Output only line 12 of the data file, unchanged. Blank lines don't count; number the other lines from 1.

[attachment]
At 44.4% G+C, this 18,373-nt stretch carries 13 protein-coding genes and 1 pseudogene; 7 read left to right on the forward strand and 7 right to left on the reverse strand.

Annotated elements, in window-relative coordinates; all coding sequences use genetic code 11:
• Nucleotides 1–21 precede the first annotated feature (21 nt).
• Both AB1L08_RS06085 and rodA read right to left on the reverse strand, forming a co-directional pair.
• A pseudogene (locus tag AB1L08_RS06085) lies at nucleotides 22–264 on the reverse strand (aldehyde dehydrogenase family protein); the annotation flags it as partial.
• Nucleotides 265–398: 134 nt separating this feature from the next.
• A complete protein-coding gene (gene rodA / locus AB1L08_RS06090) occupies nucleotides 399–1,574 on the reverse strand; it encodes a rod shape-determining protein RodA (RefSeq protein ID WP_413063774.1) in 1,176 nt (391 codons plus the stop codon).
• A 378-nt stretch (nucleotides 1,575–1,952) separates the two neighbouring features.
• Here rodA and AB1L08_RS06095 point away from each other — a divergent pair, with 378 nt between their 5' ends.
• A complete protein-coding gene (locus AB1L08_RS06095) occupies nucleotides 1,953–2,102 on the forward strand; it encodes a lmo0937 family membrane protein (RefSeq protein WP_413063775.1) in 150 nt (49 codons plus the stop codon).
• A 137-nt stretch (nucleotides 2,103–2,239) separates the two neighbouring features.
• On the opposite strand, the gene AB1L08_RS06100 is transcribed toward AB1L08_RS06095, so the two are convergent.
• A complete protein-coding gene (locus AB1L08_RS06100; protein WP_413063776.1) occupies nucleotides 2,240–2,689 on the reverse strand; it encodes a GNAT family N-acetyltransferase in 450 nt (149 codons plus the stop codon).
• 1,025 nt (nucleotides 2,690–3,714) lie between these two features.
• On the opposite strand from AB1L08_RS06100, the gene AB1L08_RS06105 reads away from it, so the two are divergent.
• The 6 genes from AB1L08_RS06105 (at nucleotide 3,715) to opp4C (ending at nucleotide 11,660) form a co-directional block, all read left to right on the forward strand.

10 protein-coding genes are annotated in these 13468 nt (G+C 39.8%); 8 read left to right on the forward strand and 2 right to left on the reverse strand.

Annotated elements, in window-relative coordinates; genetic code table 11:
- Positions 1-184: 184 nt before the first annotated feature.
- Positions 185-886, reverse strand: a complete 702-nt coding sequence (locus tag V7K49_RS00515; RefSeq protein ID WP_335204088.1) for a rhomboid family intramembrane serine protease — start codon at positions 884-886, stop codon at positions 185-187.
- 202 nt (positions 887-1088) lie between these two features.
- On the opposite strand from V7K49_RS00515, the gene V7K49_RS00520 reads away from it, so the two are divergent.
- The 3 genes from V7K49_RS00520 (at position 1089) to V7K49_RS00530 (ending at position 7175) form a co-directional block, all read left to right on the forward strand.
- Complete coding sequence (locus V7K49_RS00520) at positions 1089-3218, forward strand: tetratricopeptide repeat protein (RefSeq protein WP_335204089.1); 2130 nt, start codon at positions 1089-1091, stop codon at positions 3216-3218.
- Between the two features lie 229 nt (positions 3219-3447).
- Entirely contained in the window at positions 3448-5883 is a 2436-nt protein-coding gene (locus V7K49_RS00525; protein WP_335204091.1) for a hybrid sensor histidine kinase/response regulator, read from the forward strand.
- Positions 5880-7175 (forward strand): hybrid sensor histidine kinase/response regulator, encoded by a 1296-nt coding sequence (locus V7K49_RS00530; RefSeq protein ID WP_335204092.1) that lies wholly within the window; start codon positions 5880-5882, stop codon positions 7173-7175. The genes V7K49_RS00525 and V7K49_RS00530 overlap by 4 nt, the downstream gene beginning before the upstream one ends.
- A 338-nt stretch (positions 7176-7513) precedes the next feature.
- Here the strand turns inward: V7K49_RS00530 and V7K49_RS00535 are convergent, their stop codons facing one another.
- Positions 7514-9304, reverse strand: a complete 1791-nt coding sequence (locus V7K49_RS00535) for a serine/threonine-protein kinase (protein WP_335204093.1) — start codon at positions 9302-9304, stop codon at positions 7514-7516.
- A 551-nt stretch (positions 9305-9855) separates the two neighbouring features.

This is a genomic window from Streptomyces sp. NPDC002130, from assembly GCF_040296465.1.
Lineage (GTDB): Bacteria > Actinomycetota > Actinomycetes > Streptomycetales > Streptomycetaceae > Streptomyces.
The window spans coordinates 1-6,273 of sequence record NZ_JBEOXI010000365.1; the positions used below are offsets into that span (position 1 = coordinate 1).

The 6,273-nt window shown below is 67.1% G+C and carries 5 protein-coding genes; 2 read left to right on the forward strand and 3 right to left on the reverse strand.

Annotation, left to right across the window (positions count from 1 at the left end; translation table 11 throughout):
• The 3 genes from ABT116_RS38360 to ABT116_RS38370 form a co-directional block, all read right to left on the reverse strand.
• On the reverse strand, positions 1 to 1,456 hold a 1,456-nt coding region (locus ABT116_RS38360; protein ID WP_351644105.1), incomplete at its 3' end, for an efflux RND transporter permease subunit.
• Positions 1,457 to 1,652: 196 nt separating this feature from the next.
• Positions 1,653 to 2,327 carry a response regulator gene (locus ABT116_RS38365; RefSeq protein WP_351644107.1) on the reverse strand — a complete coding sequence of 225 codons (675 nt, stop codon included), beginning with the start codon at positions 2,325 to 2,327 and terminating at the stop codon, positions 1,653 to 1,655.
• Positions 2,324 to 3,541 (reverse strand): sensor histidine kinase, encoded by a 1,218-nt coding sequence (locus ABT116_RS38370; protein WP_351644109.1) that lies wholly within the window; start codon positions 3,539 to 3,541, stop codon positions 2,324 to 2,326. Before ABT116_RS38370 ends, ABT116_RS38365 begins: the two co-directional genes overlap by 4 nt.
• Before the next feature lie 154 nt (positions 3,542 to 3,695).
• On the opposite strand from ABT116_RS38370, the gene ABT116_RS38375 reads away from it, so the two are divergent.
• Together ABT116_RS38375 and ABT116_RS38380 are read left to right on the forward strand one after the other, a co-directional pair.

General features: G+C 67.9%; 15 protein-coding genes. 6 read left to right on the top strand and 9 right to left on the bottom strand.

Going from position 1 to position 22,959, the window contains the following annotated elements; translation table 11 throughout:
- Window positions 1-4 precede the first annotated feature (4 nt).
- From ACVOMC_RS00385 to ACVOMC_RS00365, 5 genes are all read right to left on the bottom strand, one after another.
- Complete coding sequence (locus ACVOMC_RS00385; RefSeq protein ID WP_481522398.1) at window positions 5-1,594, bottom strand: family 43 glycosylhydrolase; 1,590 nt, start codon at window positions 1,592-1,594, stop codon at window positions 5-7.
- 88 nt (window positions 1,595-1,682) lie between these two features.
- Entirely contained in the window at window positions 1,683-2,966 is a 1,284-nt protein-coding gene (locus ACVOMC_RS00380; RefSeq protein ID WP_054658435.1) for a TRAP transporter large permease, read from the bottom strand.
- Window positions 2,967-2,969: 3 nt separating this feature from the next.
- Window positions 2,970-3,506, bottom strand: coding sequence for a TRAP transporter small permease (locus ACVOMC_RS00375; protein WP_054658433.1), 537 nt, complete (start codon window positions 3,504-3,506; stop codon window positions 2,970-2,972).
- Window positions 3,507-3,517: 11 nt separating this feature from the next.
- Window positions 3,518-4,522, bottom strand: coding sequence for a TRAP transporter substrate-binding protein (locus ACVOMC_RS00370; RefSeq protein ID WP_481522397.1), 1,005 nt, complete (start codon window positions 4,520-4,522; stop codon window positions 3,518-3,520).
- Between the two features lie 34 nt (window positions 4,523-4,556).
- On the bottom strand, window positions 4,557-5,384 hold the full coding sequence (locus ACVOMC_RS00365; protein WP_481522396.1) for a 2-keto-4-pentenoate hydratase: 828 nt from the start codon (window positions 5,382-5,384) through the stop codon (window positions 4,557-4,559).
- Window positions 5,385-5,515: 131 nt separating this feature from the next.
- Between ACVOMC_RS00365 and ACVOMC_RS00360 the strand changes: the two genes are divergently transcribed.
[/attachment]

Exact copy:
• On the opposite strand, the gene AB1L08_RS06100 is transcribed toward AB1L08_RS06095, so the two are convergent.